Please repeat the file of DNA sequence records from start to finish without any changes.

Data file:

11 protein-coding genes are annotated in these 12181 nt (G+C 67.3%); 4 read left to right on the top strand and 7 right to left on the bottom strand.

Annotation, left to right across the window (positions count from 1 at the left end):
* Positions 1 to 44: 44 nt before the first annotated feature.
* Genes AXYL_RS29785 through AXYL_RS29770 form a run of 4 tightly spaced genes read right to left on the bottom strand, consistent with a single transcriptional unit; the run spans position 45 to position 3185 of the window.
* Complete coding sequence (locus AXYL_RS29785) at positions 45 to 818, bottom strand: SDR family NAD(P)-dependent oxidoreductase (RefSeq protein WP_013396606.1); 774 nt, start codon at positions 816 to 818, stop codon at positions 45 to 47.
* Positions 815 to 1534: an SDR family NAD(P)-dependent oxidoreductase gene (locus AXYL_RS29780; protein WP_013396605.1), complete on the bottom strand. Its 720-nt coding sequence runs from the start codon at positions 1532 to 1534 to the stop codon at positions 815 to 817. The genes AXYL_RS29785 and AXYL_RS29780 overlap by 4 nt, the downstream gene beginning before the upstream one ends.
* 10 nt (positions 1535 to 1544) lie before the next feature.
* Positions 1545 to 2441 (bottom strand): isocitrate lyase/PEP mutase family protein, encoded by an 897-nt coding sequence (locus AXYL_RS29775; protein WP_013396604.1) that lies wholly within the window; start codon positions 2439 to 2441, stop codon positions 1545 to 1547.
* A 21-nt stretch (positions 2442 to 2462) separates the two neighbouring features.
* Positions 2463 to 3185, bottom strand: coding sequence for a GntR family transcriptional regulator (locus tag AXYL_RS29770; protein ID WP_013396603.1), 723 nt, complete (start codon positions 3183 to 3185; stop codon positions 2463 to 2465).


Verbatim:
11 protein-coding genes are annotated in these 12181 nt (G+C 67.3%); 4 read left to right on the top strand and 7 right to left on the bottom strand.

Annotation, left to right across the window (positions count from 1 at the left end):
* Positions 1 to 44: 44 nt before the first annotated feature.
* Genes AXYL_RS29785 through AXYL_RS29770 form a run of 4 tightly spaced genes read right to left on the bottom strand, consistent with a single transcriptional unit; the run spans position 45 to position 3185 of the window.
* Complete coding sequence (locus AXYL_RS29785) at positions 45 to 818, bottom strand: SDR family NAD(P)-dependent oxidoreductase (RefSeq protein WP_013396606.1); 774 nt, start codon at positions 816 to 818, stop codon at positions 45 to 47.
* Positions 815 to 1534: an SDR family NAD(P)-dependent oxidoreductase gene (locus AXYL_RS29780; protein WP_013396605.1), complete on the bottom strand. Its 720-nt coding sequence runs from the start codon at positions 1532 to 1534 to the stop codon at positions 815 to 817. The genes AXYL_RS29785 and AXYL_RS29780 overlap by 4 nt, the downstream gene beginning before the upstream one ends.
* 10 nt (positions 1535 to 1544) lie before the next feature.
* Positions 1545 to 2441 (bottom strand): isocitrate lyase/PEP mutase family protein, encoded by an 897-nt coding sequence (locus AXYL_RS29775; protein WP_013396604.1) that lies wholly within the window; start codon positions 2439 to 2441, stop codon positions 1545 to 1547.
* A 21-nt stretch (positions 2442 to 2462) separates the two neighbouring features.
* Positions 2463 to 3185, bottom strand: coding sequence for a GntR family transcriptional regulator (locus tag AXYL_RS29770; protein ID WP_013396603.1), 723 nt, complete (start codon positions 3183 to 3185; stop codon positions 2463 to 2465).